It is worth noting that the treaty between the DPRK and Russia follows Putin’s statements at the meeting with the heads of international news agencies on June 5, 2024, on the eve of the St. Petersburg International Economic Forum, on the supply of weapons and long-range missiles to other countries to attack the West. On the occasion, the Russian president said: “We believe that if someone thinks it is possible to supply […] “If we are to supply weapons to a war zone to attack our territory and create problems for us, why can’t we supply our weapons of the same kind to those regions of the world where they will attack sensitive facilities of the countries that are doing this to Russia? The answer could be symmetrical.” [7]

Using DPRK capabilities in the Ukraine conflict?

Asked by the Parlamentskaya Gazeta newspaper whether mutual arms supplies between Russia and the DPRK are possible, First Deputy Chairman of the Federation Council Committee on Foreign Relations Vladimir Dzhabarov said: “Yes, and I don’t see anything wrong with that. Especially since North Korea has manufactured its weapons to the same standards as we do.”[8]

Vadim Kozyulin, a researcher at the Diplomatic Academy of the Ministry of Foreign Affairs, noted: “The concept of ‘aggression’ can be interpreted broadly. Indeed, the United States’ periodic threats to the DPRK and Western countries’ military exercises in the region can become a reason for invoking the provisions of the treaty.” […] Therefore, Moscow’s military assistance to Pyongyang can be justified by existing realities.[9]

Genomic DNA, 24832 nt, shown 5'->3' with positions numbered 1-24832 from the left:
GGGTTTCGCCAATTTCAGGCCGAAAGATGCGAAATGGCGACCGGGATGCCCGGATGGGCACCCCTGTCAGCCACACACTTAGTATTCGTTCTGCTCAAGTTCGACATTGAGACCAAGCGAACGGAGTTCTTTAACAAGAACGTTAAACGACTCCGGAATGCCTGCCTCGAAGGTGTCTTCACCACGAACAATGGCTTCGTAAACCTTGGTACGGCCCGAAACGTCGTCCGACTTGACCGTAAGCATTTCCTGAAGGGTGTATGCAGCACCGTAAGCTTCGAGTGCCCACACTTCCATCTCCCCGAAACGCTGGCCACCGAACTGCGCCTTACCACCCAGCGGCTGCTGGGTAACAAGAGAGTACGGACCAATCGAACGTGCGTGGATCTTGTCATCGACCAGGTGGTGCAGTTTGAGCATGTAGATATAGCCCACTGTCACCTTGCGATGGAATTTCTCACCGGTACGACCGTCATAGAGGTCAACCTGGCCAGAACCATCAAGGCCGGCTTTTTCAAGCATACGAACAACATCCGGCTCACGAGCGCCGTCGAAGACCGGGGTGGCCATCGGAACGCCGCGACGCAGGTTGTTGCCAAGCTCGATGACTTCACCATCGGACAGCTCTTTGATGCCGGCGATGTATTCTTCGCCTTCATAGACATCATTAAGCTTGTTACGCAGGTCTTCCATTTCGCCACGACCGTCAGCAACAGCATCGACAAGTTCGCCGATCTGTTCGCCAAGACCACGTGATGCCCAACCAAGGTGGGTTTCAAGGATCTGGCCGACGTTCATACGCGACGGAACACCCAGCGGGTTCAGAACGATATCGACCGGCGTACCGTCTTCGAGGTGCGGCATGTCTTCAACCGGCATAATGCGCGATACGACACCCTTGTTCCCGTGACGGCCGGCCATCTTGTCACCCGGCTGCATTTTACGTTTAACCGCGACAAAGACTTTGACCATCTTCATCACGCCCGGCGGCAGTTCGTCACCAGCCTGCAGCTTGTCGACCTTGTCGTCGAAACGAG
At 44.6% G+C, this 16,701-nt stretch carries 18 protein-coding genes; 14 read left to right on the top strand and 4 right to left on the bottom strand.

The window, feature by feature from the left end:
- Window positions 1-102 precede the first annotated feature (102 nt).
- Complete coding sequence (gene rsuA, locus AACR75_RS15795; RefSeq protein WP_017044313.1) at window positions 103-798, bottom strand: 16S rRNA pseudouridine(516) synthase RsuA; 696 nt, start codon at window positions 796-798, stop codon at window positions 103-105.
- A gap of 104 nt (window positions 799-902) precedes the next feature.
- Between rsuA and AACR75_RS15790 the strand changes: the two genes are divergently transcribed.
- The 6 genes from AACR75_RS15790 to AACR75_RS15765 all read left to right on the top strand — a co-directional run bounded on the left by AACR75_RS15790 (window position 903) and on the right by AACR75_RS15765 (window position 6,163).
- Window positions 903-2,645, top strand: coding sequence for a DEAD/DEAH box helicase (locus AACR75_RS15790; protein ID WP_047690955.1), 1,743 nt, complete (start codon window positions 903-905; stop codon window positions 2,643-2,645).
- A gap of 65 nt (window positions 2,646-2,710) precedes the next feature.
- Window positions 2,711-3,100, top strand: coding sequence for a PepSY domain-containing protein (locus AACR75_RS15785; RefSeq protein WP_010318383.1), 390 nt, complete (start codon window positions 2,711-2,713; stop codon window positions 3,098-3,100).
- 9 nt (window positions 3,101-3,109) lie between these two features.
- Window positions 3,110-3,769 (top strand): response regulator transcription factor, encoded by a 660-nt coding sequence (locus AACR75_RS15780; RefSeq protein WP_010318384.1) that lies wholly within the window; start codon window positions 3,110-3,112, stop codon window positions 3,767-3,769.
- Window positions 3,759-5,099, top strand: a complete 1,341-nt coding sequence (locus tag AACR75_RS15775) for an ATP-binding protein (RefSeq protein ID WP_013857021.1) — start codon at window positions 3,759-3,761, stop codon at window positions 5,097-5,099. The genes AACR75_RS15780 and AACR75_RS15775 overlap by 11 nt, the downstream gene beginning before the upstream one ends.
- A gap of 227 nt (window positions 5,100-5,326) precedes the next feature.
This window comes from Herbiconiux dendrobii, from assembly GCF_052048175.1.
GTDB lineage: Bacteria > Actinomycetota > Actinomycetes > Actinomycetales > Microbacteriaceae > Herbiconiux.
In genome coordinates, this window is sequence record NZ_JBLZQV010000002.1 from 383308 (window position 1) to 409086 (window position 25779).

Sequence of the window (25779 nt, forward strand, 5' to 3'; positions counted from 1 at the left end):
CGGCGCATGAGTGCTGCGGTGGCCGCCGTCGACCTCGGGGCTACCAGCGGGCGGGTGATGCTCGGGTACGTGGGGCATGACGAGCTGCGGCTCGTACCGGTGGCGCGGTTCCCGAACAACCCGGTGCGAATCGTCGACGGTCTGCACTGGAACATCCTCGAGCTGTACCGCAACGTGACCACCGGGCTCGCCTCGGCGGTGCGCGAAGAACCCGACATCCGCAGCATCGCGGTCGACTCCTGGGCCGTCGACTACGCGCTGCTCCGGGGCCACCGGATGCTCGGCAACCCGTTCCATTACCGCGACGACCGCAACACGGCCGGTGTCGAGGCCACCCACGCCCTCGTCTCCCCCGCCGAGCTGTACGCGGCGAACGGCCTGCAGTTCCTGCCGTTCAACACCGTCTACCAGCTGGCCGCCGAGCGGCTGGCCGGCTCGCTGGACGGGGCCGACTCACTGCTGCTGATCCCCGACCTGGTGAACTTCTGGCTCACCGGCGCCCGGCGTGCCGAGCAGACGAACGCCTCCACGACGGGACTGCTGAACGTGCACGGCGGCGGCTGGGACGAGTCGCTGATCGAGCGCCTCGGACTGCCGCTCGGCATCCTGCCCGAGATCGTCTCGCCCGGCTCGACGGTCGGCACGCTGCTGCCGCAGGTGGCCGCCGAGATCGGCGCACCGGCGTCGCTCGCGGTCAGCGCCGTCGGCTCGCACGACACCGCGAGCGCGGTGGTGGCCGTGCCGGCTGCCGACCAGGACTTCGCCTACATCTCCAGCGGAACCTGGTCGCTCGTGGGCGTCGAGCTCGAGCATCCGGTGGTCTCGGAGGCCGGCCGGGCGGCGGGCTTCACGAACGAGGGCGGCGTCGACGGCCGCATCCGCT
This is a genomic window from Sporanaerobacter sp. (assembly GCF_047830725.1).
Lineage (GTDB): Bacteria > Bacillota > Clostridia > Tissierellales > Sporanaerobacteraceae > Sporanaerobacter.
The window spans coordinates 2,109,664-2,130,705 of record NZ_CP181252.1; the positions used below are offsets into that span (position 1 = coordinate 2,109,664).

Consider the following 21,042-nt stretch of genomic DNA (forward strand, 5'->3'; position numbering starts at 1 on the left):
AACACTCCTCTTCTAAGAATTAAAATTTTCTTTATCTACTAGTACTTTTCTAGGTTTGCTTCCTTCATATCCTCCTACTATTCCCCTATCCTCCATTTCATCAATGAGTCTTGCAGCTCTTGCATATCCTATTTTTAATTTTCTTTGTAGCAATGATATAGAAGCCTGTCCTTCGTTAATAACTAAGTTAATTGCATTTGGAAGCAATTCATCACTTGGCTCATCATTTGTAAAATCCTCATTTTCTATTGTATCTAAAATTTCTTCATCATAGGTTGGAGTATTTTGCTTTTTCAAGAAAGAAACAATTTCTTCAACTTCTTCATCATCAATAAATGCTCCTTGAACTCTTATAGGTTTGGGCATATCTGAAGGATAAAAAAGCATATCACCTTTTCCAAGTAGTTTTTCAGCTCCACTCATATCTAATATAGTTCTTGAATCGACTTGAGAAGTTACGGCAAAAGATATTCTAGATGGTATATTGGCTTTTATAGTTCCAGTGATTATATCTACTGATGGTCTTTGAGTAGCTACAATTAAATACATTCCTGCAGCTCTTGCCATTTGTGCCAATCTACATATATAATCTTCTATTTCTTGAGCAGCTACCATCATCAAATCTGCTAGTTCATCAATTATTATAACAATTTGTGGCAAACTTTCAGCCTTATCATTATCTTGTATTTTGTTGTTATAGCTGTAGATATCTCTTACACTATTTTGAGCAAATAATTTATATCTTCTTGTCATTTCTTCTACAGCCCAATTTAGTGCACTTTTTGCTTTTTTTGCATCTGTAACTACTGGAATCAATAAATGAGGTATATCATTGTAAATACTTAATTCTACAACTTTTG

At the same time, another Russian military expert, Alexey Leonkov, told Vzglyad that Russian military support could be very useful for the DPRK in terms of renewing North Korea’s anti-missile and air defense, as well as electromagnetic warfare means, while the DPRK could provide Russia with military industry with long-standing orders.[10]

In an article published in Gazeta.ru, Russian military expert Mikhail Khodaryonok wrote that the DPRK is now more interested in updating its air and missile forces and that cooperation could develop in this direction. Kim Jong Un, he said, might be interested in testing products of the North Korean military industry and is looking for a theater of military actions to carry out such a test.[11] Khodaryonok seemed to be hinting at Ukraine.